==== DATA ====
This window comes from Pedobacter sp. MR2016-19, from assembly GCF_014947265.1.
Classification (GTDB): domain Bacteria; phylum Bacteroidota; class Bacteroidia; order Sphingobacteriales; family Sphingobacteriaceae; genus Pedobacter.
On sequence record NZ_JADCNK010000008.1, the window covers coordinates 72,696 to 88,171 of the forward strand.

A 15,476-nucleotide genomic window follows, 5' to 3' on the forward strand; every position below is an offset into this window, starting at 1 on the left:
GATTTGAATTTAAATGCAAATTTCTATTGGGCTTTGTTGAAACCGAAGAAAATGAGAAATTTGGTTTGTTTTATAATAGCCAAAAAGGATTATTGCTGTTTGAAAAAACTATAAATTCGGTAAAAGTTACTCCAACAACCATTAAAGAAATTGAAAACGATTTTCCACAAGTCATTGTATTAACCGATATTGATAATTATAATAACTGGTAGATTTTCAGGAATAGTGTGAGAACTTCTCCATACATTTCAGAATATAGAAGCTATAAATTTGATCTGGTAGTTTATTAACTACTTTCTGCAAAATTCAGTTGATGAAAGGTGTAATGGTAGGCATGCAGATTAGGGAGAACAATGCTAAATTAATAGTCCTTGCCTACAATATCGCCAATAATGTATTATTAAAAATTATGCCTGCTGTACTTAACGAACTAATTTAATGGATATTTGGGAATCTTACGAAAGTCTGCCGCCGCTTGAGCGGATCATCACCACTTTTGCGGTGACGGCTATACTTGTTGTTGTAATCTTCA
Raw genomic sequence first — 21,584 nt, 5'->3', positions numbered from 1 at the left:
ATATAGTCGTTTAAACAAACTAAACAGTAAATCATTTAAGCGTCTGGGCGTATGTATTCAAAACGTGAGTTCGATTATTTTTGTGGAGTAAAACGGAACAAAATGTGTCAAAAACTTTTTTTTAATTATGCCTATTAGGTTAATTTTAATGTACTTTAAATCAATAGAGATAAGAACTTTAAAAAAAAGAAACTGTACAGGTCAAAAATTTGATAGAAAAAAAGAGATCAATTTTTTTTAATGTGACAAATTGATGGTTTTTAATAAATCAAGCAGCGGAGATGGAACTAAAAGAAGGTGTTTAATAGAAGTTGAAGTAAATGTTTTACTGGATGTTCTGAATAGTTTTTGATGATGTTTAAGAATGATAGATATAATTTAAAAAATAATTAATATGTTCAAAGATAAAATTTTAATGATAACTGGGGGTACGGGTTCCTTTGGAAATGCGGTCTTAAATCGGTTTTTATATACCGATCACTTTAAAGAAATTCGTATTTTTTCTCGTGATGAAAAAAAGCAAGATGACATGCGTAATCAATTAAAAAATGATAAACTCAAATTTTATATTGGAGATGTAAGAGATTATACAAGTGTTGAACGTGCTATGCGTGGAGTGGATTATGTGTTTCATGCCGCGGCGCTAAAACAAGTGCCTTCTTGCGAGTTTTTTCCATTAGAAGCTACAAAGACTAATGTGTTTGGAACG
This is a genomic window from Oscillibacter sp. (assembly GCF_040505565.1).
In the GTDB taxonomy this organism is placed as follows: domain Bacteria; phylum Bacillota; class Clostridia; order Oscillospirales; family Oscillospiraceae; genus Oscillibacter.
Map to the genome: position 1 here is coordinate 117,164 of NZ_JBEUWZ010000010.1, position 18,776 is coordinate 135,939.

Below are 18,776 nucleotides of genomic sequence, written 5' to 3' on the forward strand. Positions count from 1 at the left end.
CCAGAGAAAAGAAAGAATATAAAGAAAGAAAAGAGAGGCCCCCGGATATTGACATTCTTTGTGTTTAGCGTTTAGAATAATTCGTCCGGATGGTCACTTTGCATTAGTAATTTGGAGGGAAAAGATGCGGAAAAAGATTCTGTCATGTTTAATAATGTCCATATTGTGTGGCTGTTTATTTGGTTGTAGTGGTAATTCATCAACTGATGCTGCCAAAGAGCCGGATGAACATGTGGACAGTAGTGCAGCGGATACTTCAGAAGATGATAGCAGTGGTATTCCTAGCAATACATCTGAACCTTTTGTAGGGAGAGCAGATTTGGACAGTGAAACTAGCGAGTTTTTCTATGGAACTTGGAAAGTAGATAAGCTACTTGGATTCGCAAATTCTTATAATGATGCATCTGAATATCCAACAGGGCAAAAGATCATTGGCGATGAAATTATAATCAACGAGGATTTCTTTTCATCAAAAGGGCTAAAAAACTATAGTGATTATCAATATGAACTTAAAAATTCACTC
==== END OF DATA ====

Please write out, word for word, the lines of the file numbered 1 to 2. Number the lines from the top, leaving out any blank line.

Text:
This window comes from Pedobacter sp. MR2016-19, from assembly GCF_014947265.1.
Classification (GTDB): domain Bacteria; phylum Bacteroidota; class Bacteroidia; order Sphingobacteriales; family Sphingobacteriaceae; genus Pedobacter.